Chromebooks Are Competing With iPads

Gregg Keizer of ComputerWorld wrote an article that corrected the misinformation spread by many journalists/bloggers a few weeks ago regarding Chromebooks sales in the “commercial channel”.

The initial report by Stephen Baker of NPD was released on December 23rd, 2013 and mentioned that Chromebooks accounted for 21% of all U.S. notebook sales through the commercial channel for the first 11 months of 2013. The important word is “commercial channel”. Stephen Baker defines the commercial channel as follows;

Baker defined the commercial channel as the distributors — like CDW and Ingram Micro — that many businesses, government agencies, schools and other organizations use to buy personal computers and other devices. His data did not include consumer sales, nor PCs sold by OEMs, such as Dell and Hewlett-Packard, directly to businesses.

I analyzed Baker’s data to find that “commercial channel” is only a fraction of total PC sales in the U.S., and that this report does not directly show Chromebooks gaining popularity in the mainstream market.

The question is then, what does this report mean for the mainstream market. Stephen Baker provides some clues;

“On the subject of Chromebooks versus clamshell notebooks, I don’t subscribe to the idea that [the former] are taking sales from Windows,” Baker said. “In my view, they are just as likely, actually more likely, to be taking sales from Android tablets or iPads, or just expanding the market than they are taking sales from Windows PCs in these business-to-business and education markets.”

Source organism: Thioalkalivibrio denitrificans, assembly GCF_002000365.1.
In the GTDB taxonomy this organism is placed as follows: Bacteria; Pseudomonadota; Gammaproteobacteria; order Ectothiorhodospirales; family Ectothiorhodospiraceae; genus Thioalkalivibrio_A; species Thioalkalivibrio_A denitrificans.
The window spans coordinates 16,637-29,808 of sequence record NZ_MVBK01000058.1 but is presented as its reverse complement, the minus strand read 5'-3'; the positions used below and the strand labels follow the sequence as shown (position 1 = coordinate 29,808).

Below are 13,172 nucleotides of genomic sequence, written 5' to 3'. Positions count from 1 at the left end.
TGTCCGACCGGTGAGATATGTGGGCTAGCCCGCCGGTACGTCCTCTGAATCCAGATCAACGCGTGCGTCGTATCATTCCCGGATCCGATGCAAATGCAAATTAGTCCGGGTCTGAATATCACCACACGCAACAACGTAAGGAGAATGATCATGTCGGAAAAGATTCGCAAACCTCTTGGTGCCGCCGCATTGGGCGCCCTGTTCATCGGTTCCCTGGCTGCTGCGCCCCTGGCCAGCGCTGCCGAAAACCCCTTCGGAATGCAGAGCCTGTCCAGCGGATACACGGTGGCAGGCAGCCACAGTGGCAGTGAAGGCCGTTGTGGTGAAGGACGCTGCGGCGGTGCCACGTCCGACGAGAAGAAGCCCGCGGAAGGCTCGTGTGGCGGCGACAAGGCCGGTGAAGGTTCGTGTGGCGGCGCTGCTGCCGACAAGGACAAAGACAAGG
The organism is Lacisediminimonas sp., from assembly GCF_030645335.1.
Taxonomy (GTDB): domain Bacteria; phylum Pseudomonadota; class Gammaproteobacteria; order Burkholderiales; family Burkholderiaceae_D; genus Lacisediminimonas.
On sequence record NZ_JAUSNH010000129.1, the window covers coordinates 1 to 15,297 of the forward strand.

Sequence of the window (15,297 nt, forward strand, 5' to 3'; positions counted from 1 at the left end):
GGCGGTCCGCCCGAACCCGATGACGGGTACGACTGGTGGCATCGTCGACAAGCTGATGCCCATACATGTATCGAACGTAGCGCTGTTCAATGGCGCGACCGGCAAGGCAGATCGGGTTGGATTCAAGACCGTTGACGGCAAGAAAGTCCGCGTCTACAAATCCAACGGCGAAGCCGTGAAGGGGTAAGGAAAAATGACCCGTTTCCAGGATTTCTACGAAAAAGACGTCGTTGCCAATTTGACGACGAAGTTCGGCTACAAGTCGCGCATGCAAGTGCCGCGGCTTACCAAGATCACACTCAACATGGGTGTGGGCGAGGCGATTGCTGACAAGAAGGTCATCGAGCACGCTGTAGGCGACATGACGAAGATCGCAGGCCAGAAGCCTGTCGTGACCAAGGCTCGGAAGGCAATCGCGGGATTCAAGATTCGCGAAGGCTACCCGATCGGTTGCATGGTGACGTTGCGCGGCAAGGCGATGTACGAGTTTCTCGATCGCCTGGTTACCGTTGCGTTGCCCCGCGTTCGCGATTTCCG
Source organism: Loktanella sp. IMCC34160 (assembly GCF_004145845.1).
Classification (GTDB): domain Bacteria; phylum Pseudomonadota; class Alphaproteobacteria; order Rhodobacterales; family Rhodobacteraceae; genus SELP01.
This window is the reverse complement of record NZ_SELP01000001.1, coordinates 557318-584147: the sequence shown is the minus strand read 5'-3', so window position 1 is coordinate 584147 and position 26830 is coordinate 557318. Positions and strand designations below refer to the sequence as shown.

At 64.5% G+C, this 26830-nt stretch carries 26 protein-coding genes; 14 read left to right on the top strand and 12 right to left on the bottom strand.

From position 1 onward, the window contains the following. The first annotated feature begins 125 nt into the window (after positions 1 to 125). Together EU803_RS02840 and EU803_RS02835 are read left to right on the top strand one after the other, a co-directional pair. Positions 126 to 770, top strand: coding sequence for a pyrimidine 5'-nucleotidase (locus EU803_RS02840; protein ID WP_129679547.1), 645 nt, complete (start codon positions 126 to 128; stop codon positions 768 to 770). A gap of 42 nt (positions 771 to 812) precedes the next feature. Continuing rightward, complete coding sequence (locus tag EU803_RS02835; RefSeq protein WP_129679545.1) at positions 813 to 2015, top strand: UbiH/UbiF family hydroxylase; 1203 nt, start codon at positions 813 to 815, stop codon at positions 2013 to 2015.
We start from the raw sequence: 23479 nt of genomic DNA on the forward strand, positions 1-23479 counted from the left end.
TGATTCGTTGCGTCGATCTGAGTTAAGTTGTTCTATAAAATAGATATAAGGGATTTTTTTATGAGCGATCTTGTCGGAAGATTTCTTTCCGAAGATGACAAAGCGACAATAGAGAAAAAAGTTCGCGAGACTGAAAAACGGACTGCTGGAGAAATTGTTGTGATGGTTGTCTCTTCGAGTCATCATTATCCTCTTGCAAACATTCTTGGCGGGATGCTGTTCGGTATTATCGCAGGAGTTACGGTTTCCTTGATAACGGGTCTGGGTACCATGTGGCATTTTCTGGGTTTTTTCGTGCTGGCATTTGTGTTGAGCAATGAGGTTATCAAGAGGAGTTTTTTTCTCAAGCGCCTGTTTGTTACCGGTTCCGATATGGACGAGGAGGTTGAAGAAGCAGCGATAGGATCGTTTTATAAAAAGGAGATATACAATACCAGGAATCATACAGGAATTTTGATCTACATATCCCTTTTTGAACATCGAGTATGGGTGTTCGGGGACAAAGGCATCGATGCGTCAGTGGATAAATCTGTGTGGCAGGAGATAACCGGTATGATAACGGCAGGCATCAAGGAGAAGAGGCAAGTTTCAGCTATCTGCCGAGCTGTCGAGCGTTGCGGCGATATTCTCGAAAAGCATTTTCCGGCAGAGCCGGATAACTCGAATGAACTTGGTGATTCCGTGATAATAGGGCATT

What Mr. Baker is saying is that education customers who eventually deploy Chromebooks were not looking at Chromebooks vs. Windows but rather Chromebooks vs. iPad. The decision was whether to purchase large numbers of Chromebooks or whether to purchase iPads. A simple Google search actually pulls up a lot of educators discussing this topic. It apparently boils down to Chromebooks having a physical keyboard, and iPads having a much more immersing experience.

The reference to “expanding the market” is probably about schools deploying computers on a scale so that each student has a computer of their own. This apparently has only become possible with the large reductions in hardware costs and is now a reality for an increasing number of schools. Growing the market is likely referring to how iPads and Chromebooks are helping to make this happen.

As to whether gaining a foothold in the education market will eventually enable Chromebooks to move up-market into general-purpose computing devices, there is very little precedent for that. Apple used to be very popular in education, but that didn’t help it grow market share in businesses or consumer markets.

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